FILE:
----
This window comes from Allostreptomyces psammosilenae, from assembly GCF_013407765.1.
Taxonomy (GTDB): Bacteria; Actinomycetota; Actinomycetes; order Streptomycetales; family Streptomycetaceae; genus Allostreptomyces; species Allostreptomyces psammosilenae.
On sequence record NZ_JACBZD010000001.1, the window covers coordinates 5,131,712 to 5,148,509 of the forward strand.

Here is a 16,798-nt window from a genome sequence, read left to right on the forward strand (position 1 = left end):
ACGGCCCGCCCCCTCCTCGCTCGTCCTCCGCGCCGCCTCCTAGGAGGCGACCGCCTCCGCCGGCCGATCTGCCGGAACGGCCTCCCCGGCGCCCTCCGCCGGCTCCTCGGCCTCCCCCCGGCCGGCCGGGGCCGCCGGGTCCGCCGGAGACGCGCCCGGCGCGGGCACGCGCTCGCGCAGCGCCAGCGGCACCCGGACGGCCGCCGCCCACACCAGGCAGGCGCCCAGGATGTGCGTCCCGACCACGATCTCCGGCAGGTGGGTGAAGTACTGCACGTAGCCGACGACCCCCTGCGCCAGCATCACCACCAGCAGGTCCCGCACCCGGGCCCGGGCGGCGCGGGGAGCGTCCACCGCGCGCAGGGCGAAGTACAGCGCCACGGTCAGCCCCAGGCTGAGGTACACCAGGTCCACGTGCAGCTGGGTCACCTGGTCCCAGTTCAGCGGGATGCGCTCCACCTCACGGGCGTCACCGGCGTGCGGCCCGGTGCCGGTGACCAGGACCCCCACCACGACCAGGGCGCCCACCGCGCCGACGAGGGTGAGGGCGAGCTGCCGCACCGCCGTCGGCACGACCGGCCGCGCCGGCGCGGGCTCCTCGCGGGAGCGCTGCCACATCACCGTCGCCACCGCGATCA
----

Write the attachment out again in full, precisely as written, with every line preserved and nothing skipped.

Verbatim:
This window comes from Allostreptomyces psammosilenae, from assembly GCF_013407765.1.
Taxonomy (GTDB): Bacteria; Actinomycetota; Actinomycetes; order Streptomycetales; family Streptomycetaceae; genus Allostreptomyces; species Allostreptomyces psammosilenae.
On sequence record NZ_JACBZD010000001.1, the window covers coordinates 5,131,712 to 5,148,509 of the forward strand.

Here is a 16,798-nt window from a genome sequence, read left to right on the forward strand (position 1 = left end):
ACGGCCCGCCCCCTCCTCGCTCGTCCTCCGCGCCGCCTCCTAGGAGGCGACCGCCTCCGCCGGCCGATCTGCCGGAACGGCCTCCCCGGCGCCCTCCGCCGGCTCCTCGGCCTCCCCCCGGCCGGCCGGGGCCGCCGGGTCCGCCGGAGACGCGCCCGGCGCGGGCACGCGCTCGCGCAGCGCCAGCGGCACCCGGACGGCCGCCGCCCACACCAGGCAGGCGCCCAGGATGTGCGTCCCGACCACGATCTCCGGCAGGTGGGTGAAGTACTGCACGTAGCCGACGACCCCCTGCGCCAGCATCACCACCAGCAGGTCCCGCACCCGGGCCCGGGCGGCGCGGGGAGCGTCCACCGCGCGCAGGGCGAAGTACAGCGCCACGGTCAGCCCCAGGCTGAGGTACACCAGGTCCACGTGCAGCTGGGTCACCTGGTCCCAGTTCAGCGGGATGCGCTCCACCTCACGGGCGTCACCGGCGTGCGGCCCGGTGCCGGTGACCAGGACCCCCACCACGACCAGGGCGCCCACCGCGCCGACGAGGGTGAGGGCGAGCTGCCGCACCGCCGTCGGCACGACCGGCCGCGCCGGCGCGGGCTCCTCGCGGGAGCGCTGCCACATCACCGTCGCCACCGCGATCA